Ravinder Bhakar, the managing director of the National Film Development Corporation, which organised the International Film Festival of India in November, was replaced by the Ministry of Information and Broadcasting last week, The Indian Express reported on Monday.
At the closing ceremony of the film festival held in Goa, the jury president of the IFFI, Israeli filmmaker Nadav Lapid had described director Vivek Agnihotri’s The Kashmir Files as a “a propaganda, vulgar movie”.
The movie on the the exodus of Kashmiri Pandits from Kashmir in the 1990s was unworthy of being included in the International Competition section at IFFI, Lapid had said.
The Israeli filmmaker had made the comments while addressing an audience that included Union Minister of Information and Broadcasting Anurag Singh Thakur, Goa Chief Minister Pramod Sawant and Union Ministers of State L Murugan and Shripad Naik.
On January 11, the Centre removed Bhakar from his post at the National Film Development Corporation and handed over its interim charge to Prithul Kumar, the joint secretary (films), reported The Indian Express.
Bhakar was given the charge of National Film Development Corporation in December 2021. He still continues to be the chief of the Central Board of Film Certification.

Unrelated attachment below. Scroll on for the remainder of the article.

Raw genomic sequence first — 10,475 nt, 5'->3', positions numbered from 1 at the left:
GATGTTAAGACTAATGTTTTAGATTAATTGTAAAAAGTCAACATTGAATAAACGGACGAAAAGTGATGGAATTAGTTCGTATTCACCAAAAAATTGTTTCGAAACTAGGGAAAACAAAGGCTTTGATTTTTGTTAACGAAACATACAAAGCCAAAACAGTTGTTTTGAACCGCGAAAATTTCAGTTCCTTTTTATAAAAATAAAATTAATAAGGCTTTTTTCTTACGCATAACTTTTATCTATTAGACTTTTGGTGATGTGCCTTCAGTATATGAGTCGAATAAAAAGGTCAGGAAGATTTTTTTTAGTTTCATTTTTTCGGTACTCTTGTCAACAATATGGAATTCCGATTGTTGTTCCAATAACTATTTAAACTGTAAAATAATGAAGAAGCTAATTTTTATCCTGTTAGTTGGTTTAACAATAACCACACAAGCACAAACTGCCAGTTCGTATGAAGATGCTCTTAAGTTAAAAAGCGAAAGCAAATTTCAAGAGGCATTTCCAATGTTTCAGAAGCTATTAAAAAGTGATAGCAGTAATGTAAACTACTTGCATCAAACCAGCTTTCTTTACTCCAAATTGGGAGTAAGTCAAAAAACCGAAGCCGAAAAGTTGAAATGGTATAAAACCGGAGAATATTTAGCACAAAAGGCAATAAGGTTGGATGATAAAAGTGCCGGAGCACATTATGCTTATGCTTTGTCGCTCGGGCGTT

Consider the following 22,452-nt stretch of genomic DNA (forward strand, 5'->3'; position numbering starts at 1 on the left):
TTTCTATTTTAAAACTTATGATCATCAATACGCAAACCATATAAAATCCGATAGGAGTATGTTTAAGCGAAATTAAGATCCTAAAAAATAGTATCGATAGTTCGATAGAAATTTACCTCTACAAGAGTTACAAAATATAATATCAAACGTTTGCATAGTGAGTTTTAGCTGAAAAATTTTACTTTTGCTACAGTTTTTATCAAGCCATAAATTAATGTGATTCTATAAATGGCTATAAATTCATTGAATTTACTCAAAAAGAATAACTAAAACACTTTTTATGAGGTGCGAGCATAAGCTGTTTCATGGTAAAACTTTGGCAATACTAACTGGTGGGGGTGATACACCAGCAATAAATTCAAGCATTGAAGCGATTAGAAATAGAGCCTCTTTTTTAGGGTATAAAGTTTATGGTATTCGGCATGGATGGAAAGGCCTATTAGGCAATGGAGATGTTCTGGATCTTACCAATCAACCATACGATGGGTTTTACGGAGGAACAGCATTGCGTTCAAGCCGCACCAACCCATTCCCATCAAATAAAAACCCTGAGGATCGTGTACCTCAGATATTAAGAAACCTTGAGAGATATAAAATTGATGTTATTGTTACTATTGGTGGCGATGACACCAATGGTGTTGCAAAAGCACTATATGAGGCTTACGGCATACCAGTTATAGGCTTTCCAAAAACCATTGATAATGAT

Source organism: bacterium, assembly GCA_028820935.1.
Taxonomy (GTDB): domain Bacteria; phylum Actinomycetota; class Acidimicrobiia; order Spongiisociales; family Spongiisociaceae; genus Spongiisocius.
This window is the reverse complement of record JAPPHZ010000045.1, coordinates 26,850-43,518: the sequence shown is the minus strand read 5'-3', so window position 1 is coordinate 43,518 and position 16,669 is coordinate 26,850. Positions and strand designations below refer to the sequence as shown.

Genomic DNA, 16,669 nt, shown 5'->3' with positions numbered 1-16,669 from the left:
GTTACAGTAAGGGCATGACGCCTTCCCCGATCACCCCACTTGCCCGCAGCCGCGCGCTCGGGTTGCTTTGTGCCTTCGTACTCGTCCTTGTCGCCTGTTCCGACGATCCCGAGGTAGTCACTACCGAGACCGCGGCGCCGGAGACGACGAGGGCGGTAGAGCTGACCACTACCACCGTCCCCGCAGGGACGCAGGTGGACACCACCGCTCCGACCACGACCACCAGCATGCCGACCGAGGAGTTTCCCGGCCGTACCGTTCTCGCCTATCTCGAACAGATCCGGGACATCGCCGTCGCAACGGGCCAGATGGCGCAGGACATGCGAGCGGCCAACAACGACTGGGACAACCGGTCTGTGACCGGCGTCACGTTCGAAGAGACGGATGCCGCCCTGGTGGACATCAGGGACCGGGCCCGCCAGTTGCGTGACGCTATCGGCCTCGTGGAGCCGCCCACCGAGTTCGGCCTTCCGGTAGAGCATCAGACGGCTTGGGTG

Nadav Lapid’s criticism
In his speech, Lapid had said he and other jury members were “shocked and disturbed” that the The Kashmir Files had been included in the film festival’s International Competition section.
Hours later, director Sudipto Sen, the only Indian panel member, had claimed that Lapid was speaking in his personal capacity and his criticism did not reflect the views of the panel.
However, the remaining members of the panel – American producer Jinko Gotoh, French film editor Pascale Chavance and French documentary filmmaker Javier Angulo Barturen – disagreed with Sen, saying that Lapid made the statement on behalf of the jury.
- How Nadav Lapid’s ‘Ahed’s Knee’ predicted the storm over his ‘Kashmir Files’ critique
- Here are five things ‘The Kashmir Files’ gets wrong about Kashmir